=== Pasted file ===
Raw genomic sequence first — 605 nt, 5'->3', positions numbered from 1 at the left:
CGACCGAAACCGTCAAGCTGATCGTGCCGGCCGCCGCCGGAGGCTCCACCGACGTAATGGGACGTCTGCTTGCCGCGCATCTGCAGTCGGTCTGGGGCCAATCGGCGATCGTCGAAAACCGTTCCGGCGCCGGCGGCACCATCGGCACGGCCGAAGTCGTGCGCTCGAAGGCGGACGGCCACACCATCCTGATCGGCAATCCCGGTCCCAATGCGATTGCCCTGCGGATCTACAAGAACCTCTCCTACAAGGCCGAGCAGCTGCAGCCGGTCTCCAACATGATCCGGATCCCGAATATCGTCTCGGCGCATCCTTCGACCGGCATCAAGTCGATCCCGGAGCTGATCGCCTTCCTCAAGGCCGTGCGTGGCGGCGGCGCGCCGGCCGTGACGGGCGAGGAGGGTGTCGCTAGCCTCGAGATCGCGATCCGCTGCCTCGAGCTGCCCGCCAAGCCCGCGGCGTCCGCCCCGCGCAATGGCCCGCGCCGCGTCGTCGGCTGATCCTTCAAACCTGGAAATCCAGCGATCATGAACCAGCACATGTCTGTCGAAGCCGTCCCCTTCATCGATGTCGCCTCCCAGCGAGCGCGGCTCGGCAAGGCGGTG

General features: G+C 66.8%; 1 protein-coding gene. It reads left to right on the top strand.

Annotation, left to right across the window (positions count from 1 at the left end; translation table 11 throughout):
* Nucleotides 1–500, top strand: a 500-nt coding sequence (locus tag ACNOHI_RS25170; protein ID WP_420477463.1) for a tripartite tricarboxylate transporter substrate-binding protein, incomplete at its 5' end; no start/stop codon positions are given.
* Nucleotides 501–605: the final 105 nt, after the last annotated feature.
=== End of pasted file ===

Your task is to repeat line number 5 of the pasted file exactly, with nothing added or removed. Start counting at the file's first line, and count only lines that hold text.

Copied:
* Nucleotides 1–500, top strand: a 500-nt coding sequence (locus tag ACNOHI_RS25170; protein ID WP_420477463.1) for a tripartite tricarboxylate transporter substrate-binding protein, incomplete at its 5' end; no start/stop codon positions are given.